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Sensible Regex
This works, but is it a good idea?
Baruch Menachem

5+ Year Member



 
Msg#: 4044532 posted 3:48 am on Dec 17, 2009 (gmt 0)

I am working my way through yet another textbook. I am almost getting regex. But not quite.

Anyway, here is a possible regex for a US phone number. It works, I tried it. But is this kind of redundancy a good plan, or is it going too far? I notice most professional web sites don't bother.

/^(\d{3}-¦\(\d{3}\))\d{3}-\d{4}$/

 

piatkow

WebmasterWorld Senior Member piatkow us a WebmasterWorld Top Contributor of All Time 5+ Year Member



 
Msg#: 4044532 posted 9:49 am on Dec 17, 2009 (gmt 0)

Depends what you are going to do with the phone number. If it is just to read off the screen as you dial then why antagonise your customers with a rigid format. If you will need to capture it for caller id then that's another matter.

What really winds me up is overseas sites that insist on a phone number but won't let me enter it in international format with a leading plus sign.

rocknbil

WebmasterWorld Senior Member rocknbil us a WebmasterWorld Top Contributor of All Time 10+ Year Member



 
Msg#: 4044532 posted 8:37 pm on Dec 17, 2009 (gmt 0)

/^(\d{3}-\(\d{3}\))\d{3}-\d{4}$/

Yeah this is kind of limiting, and it looks like you're saying "3 digits or (3 digits)" . . . the international consideration is important too. See below for a different way to make "(" and ")" optional.

Here's one I used for a recent project. It also doesn't allow the leading +, because designed for U.S. only, but allows a wider range and passes several formats. The notes below say how to make the dashes/separators optional and add the optional leading +. If you have/know how to run perl, you can just test it.


#!/usr/bin/perl
@phones = (
'02 9988 1288',
'(02) 9988 1288',
'(02)-9988-1288',
'(02).9988.3288',
'02.9988 1288',
'123 456 1288',
'(123 ) 456 1288',
'(123)-456-1288',
'123-456-1288',
'123.456.1288'
);
$reg = '\s*\(*\d{2,3}\s*\)*[\-\.\s]+?\d{3,4}[\-\.\s]+?\d{4}\s*';
foreach $v (@phones) {
print "$v ";
if ($v =~ /^$reg$/) { print " matches\n"; } else { print "NO MATCH\n"; }
}
########## END OF SCRIPT #################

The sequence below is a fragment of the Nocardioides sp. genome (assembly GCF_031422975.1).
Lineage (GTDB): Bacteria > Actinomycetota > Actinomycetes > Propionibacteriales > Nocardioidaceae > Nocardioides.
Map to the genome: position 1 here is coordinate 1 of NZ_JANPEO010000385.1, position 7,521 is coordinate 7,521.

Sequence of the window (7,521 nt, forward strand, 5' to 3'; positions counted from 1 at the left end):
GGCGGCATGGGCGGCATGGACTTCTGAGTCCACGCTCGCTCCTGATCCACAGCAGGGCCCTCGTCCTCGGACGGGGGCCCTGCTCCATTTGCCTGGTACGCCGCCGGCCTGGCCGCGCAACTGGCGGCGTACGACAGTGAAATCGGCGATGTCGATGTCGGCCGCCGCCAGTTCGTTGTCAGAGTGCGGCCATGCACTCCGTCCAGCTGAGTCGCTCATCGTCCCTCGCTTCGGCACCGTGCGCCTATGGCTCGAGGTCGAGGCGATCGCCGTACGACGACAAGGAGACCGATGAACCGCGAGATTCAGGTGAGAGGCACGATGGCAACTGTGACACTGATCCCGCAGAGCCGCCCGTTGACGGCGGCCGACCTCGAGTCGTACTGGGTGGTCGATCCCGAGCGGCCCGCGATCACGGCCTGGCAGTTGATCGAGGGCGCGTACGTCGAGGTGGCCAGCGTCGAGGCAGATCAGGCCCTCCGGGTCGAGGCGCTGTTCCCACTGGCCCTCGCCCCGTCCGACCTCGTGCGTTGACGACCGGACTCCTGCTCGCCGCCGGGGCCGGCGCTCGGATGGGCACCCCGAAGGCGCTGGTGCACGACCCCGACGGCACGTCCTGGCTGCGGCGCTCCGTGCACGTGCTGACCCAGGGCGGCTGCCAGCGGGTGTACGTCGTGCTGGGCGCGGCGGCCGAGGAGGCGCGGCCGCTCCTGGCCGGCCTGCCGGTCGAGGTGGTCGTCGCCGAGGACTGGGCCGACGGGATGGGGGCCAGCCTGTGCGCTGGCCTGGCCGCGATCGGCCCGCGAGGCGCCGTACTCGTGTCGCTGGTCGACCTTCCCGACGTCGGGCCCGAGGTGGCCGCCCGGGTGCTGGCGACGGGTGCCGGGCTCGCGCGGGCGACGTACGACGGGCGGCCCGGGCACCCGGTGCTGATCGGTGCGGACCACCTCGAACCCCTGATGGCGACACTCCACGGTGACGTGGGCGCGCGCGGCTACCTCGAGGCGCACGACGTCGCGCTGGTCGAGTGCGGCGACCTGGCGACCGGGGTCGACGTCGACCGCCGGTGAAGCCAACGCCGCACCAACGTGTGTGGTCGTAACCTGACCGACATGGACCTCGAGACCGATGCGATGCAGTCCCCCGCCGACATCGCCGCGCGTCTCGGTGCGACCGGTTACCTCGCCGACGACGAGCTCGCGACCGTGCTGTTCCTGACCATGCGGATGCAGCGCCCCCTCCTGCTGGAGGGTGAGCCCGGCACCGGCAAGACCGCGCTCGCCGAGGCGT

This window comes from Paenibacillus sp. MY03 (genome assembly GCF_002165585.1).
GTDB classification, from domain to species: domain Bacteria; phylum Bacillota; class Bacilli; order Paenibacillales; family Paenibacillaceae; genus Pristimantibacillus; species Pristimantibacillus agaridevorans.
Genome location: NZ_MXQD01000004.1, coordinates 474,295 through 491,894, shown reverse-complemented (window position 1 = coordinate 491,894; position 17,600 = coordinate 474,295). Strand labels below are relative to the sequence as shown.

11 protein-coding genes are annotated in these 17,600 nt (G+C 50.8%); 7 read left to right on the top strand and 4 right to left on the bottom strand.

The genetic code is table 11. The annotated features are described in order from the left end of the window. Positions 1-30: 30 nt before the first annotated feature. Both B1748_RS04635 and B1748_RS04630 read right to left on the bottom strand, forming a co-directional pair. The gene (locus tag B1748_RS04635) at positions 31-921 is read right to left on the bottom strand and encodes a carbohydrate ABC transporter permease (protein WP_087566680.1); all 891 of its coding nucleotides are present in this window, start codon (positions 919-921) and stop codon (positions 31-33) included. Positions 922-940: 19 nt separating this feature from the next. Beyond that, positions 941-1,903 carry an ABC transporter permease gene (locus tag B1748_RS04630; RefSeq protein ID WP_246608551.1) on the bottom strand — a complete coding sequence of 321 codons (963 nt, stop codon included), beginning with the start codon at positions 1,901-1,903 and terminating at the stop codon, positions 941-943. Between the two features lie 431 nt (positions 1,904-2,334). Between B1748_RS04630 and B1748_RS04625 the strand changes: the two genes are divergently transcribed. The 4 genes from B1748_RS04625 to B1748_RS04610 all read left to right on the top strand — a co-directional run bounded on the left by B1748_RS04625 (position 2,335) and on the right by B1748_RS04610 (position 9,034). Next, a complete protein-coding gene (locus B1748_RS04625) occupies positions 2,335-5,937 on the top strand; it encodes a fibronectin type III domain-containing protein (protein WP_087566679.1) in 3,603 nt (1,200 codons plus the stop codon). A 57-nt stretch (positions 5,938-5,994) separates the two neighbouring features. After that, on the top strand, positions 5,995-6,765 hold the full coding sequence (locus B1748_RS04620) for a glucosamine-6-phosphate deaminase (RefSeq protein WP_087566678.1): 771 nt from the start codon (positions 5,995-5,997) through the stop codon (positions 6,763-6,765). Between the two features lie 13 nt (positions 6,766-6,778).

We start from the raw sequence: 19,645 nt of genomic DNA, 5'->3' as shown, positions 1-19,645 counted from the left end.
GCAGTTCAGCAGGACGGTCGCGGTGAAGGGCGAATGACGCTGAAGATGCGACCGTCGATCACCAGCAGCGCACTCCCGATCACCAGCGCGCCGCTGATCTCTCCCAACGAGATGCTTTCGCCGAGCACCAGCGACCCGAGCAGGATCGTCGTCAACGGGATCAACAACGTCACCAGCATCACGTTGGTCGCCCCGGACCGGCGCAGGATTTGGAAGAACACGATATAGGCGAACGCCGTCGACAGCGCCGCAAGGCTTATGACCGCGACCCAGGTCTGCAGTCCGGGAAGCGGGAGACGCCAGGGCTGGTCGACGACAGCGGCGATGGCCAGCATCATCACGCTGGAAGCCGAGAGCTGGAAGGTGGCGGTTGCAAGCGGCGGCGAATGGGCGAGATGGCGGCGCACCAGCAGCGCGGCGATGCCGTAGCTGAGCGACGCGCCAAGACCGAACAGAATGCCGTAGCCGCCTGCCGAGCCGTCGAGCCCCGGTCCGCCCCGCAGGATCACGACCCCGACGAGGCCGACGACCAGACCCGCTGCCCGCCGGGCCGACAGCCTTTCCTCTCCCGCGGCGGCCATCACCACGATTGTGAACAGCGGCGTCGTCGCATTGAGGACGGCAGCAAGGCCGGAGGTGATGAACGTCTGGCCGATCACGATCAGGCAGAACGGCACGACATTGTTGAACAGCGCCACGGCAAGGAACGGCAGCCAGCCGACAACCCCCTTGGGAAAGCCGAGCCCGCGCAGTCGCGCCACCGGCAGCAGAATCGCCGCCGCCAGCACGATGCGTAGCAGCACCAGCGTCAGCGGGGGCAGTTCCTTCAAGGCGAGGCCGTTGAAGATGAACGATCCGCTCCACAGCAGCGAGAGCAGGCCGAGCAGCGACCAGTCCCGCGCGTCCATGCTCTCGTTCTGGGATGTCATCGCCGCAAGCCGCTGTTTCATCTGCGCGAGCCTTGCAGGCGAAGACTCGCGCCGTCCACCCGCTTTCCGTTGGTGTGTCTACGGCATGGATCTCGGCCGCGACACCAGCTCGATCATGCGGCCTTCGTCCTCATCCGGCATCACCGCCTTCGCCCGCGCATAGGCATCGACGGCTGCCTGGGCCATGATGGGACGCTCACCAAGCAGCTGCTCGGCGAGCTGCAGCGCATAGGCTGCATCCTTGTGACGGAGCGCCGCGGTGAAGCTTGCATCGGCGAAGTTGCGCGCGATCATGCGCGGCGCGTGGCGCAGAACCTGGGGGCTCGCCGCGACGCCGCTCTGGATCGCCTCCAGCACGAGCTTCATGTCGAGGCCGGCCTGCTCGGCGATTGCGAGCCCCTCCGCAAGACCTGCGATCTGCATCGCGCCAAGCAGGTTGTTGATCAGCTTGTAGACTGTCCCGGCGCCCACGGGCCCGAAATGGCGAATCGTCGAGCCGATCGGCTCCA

Note the actual regexp is stored in a variable, which you can use in PHP like so:

if (preg_match("/^$reg$/",$phone)) { echo 'ok'; }

An analysis, which you can use to dissect/remove/add elements:

\s* = zero or more leading spaces, remove this if you plan to remove them before matching, which is probably a good idea, remove leading/trailing spaces

not in this regexp: if you want an optional leading +, add this here:

\+*\s*

\(* = zero or more (. Zero or more makes it OPTIONAL

\d{2,3} = between two or three leading numbers. (Project this was from had options of 2). If you just want 3, do \d{3}

\s* = zero or more spaces

\)* = zero or more )

[\-\.\s]+? = one or more of **any** of these. In this it's required,, if you want a separator optional, use [\-\.\s]*? instead.

\d{3,4} = between 3 or 4 digits, again, this is project specific, for the U.S. this is usually \d{3}

[\-\.\s]+? = same as above, if you want it optional use [\-\.\s]*?

\d{4} = ends with 4 digits only

\s* = possible trailing space, remove if you plan to strip these off first

Baruch Menachem

5+ Year Member



 
Msg#: 4044532 posted 10:11 pm on Dec 17, 2009 (gmt 0)

I was thinking of using it in something like a contact form for later reply.

I filled one out recently and I was bugged by their formatting rule being too stiff. I imagine in a database app, you would want to be more fussy, but otherwise you would be more lax.

Might it even be worth while from a customer service standpoint to permit this on the client side, and then when it gets over to the server side, either accept as is, or modify to fit depending on your data base scheme.?

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